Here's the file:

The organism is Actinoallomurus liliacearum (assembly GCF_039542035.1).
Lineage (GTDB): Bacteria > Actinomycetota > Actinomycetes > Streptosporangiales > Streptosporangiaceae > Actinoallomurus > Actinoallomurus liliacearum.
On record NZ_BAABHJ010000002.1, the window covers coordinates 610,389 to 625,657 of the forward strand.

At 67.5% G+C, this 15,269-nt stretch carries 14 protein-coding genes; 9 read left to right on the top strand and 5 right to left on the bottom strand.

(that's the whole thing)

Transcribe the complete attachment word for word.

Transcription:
The organism is Actinoallomurus liliacearum (assembly GCF_039542035.1).
Lineage (GTDB): Bacteria > Actinomycetota > Actinomycetes > Streptosporangiales > Streptosporangiaceae > Actinoallomurus > Actinoallomurus liliacearum.
On record NZ_BAABHJ010000002.1, the window covers coordinates 610,389 to 625,657 of the forward strand.

At 67.5% G+C, this 15,269-nt stretch carries 14 protein-coding genes; 9 read left to right on the top strand and 5 right to left on the bottom strand.